Assam, like many other parts of the country, is struggling to contain the COVID-19 pandemic. The floods have made the job of health and other government officials more challenging.
The floods in Assam are an annual feature, with the mighty Brahmaputra and other rivers of the north-eastern state overflowing every monsoon. The seemingly inevitable has happened this year too, with a whopping 50 lakh of the state’s 3 crore people affected by the floods that have wreaked havoc in the state. At least 26 of the 33 districts of Assam have been affected by the floods, and lakhs of people have been forced to seek shelter.
As many as 68 killed in Assam floods after two more people died on Thursday morning, according to the State Disaster Management Authority.
Around 48,07,111 people affected across 30 districts due to floods in the state, as of July 15.
The district administrations have set up 487 relief camps and distribution centers in 30 districts, where over 1.25 lakh men, women, and children have taken shelter.
As many as 66 animals have died as the floods-water submerged in Assam’s Kaziranga national park, an official said on Wednesday. “This year’s flood was among the highest floods in the states. So far, 66 animals have died and 170 animals have been rescued from the national park,” he added.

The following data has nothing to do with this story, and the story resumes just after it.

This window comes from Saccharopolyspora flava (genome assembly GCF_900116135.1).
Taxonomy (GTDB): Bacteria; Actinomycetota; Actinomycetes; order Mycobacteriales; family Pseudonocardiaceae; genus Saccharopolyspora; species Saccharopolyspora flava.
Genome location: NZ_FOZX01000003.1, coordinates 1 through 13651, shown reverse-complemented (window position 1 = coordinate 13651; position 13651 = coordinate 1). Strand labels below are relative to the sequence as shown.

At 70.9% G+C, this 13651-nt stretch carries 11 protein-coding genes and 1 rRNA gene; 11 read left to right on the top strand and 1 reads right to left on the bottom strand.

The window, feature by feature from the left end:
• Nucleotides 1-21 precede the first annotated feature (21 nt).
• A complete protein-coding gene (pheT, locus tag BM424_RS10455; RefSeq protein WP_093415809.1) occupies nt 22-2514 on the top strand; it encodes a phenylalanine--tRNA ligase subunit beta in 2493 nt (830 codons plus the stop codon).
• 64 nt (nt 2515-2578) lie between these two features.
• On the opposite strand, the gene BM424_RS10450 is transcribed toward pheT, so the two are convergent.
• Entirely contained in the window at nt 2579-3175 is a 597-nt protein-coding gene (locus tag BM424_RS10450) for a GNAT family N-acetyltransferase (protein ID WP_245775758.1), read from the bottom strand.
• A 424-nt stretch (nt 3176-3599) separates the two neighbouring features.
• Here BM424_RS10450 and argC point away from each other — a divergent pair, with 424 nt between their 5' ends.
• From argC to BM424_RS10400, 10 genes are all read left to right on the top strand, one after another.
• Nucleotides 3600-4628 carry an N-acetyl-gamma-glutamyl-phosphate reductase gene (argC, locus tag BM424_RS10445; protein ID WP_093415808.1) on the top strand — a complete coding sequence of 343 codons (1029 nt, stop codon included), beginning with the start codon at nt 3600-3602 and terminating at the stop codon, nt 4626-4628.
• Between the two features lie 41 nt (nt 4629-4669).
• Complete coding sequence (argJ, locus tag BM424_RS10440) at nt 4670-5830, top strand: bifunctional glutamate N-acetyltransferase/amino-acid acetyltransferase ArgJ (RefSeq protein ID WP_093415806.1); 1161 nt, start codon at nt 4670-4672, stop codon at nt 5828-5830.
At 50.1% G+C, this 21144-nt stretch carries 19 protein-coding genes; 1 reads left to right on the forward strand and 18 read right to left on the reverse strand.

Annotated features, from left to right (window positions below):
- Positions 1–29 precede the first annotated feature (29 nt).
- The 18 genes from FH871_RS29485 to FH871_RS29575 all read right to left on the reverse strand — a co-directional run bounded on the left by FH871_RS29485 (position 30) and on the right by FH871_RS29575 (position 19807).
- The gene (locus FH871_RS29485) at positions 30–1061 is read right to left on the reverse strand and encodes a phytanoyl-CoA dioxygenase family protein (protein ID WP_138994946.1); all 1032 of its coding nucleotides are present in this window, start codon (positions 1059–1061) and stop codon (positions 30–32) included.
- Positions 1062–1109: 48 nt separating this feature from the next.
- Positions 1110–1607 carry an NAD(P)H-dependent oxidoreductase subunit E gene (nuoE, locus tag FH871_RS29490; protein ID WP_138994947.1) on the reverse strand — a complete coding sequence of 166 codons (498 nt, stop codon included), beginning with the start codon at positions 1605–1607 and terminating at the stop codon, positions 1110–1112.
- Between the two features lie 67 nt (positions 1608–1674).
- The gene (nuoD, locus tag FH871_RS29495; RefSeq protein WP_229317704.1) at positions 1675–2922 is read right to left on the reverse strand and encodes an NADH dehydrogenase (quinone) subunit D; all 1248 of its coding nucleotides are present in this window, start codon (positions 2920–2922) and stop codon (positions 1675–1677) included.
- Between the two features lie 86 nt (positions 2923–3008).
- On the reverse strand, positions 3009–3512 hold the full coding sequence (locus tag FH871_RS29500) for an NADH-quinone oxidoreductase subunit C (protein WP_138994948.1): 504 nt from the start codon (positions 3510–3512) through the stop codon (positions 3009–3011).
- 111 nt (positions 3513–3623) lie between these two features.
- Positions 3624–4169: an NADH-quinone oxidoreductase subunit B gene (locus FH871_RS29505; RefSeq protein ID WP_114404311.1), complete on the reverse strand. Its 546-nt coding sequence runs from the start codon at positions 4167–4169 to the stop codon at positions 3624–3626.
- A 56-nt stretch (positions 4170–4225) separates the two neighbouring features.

The state has so far recorded 18,666 coronavirus cases and nearly 50 deaths due to COVID-19, the toll still far lower than many other larger states. Considering Assam is the gateway to the northeast and home to more than 30 million people, the number of deaths suggests the virus has not been as destructive in the state.
In recent days, more and more cases are being reported. In the last 24-hour period Assam saw a spike of 859 cases. A 14-day lockdown that started on June 28 in Kamrup was later extended till July 19.
The flood relief and rescue work is being spearheaded by the National Disaster Response Force and State Disaster Response Force together with the local administration.
However, because of the nature of the rescue work, maintaining social distancing is a challenge. Some relief centers for flood victims may also have to double up as quarantine facilities with adequate sanitation infrastructure in place.
Local health officials have to ensure that flood relief centers don’t become new coronavirus hotspots, and people in them get adequate access to health services.
The health services, including medicines and an adequate number of doctors and nurses, in far-off districts in this large state, are making COVID-19 testing kits available to the flood victims who show symptoms of coronavirus are the need of the hour.
Assam is dealing with this dual disastrous situation.
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